HIIT and Blood Sugar Levels

If you’re serious about fitness, you know that it’s about more than just moving your body. A regular exercise regimen requires that you put in effort, with proper form and nutrition being a basic requirement. The point of fitness is to build strength and health, and your body needs rest and fuel for that to happen.

In today’s article, we’ll talk a little bit about what you need to understand about your body, especially when it comes to high intensity workouts like HIIT. Specifically, we’re going to talk about HIIT and blood sugar levels, and how the two are related.

Understanding HIIT

HIIT is short for high intensity interval training (HIIT), a type of high intensity workout that consists of short but intense exercise followed by a brief period of rest. This period of rest is then followed by another round of exercise, and so on.

As we explain in our article ‘What is HIIT?’, HIIT is popular because it’s a fast yet efficient way to get results. HIIT workouts can vary in intensity, and can be done with pretty much any type of exercise.

Why is HIIT So Popular?

What makes HIIT so popular? Quite a few factors, actually. Insider notes that HIIT can burn more calories and fat within the same time period as a bout of regular exercise. It also improves oxygen, blood flow, and muscle growth, leading to better overall health within a shorter period of time.

Vox writes that HIIT can improve cardiovascular health by making you more aerobically fit. This can help prevent heart disease. It’s also used by athletes to improve endurance and stamina through ramping up the intensity of your workouts.

Why Are Blood Sugar Levels Important in HIIT?

So what does this have to do with blood sugar levels? Quite a few things, actually. Blood sugar levels are important because they measure how much sugar or energy is being transported to your cells via your blood stream. Your glucose levels will fluctuate according to your food and activity.

While your blood sugar level indicates how much energy can be distributed around your body, there can be a downside to it. WebMD reports that hyperglycemia, also known as high blood sugar, can lead to headaches, fatigue, weight loss, and in some extreme cases coma or even death.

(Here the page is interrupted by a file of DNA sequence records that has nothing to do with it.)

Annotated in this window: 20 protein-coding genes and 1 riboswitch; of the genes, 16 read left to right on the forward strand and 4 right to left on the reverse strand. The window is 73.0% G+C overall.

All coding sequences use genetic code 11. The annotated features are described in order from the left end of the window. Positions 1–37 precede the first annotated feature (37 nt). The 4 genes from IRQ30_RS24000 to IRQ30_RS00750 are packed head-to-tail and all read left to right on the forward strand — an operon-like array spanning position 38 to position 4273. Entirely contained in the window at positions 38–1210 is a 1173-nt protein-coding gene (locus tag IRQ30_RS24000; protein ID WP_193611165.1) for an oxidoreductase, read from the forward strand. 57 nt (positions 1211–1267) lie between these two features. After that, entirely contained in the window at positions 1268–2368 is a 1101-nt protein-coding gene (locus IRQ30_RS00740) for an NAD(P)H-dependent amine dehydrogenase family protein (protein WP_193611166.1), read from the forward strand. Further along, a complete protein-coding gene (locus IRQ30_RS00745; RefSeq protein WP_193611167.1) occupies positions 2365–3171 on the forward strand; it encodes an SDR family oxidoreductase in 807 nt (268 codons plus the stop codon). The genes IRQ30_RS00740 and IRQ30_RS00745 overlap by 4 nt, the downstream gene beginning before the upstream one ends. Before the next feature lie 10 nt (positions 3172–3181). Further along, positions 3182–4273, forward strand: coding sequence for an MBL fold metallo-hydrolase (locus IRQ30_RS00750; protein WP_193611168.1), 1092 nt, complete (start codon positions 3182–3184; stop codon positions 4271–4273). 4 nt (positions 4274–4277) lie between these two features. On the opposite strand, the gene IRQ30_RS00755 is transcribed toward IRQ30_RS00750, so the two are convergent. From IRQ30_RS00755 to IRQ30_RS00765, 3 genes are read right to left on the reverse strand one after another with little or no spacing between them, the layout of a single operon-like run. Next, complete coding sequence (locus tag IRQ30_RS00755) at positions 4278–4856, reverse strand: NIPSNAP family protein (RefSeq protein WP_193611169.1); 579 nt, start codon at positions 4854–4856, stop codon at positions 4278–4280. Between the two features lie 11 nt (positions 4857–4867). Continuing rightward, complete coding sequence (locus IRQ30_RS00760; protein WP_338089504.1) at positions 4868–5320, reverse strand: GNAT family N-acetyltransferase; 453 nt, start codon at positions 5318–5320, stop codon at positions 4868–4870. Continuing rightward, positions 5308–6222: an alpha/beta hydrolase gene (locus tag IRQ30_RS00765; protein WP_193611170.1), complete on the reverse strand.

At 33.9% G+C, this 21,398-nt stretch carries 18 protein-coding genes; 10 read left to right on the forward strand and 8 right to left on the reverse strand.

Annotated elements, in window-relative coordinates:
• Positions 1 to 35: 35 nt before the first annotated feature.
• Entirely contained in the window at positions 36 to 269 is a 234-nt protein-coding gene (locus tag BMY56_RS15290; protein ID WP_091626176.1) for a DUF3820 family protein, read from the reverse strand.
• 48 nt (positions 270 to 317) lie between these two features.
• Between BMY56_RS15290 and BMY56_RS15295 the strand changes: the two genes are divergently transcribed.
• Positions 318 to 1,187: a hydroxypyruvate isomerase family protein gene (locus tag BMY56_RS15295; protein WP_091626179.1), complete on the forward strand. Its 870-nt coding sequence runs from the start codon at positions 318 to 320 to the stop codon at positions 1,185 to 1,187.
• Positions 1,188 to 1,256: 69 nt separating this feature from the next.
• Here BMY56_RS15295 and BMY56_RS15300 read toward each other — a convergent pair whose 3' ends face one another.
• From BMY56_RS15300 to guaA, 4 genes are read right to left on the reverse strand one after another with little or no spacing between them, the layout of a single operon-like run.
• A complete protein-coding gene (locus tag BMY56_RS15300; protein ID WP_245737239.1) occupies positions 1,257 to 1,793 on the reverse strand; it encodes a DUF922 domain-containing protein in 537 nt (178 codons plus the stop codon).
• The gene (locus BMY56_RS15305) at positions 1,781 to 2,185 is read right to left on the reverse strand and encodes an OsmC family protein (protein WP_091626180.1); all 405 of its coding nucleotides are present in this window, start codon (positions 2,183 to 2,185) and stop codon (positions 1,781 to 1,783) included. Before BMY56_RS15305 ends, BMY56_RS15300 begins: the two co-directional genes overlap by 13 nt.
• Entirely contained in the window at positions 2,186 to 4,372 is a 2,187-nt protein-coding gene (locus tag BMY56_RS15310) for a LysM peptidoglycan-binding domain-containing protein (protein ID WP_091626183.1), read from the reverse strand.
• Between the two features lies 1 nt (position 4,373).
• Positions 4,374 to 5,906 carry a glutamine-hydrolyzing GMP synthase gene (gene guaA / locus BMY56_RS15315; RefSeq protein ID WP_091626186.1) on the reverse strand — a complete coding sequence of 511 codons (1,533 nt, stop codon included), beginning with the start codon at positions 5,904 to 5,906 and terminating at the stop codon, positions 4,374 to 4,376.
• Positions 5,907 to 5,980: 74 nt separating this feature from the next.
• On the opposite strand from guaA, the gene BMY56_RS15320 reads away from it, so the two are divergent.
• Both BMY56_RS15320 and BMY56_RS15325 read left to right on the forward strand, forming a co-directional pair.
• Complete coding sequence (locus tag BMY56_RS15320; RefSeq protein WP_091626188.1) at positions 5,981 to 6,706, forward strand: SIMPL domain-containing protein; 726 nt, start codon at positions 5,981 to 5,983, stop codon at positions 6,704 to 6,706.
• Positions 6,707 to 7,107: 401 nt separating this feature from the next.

That’s why many people, especially people with diabetes or pre-diabetes, are careful about what and when they eat. Many people will try to avoid blood sugar level spikes by eating foods with low glycemic index. This can include high fiber foods, fruits, and much more. In a feature about apple cider vinegar gummies on Brightcore, for example, they recommend ACV in gummy form because they are compact, portable, yet extremely beneficial for lowering blood glucose levels.

HIIT and Blood Sugar Levels

Diet is definitely the most popular method for bringing down your blood sugar levels, but it’s not the only one, This is where HIIT comes in. Research has found that exercise brings down blood sugar levels. A research team from the University of Turku found that HIIT improved glucose metabolism and insulin sensitivity for a period of time.

Exercise in general can have a positive effect on managing your blood sugar levels, but HIIT might actually be the more effective choice. When done regularly, the interval training process allows you to more accurately improve your glucose control.

hiit blood sugar

All of this data simply means one thing: you have less reason to fear blood sugar spikes, and all the more reason to get started with HIIT. If that’s not good enough reason to get started, then we don’t know what is!

If you would like to combine HIIT exercise with nutrition for blood sugar control, just drop us a note and we’ll talk about training options.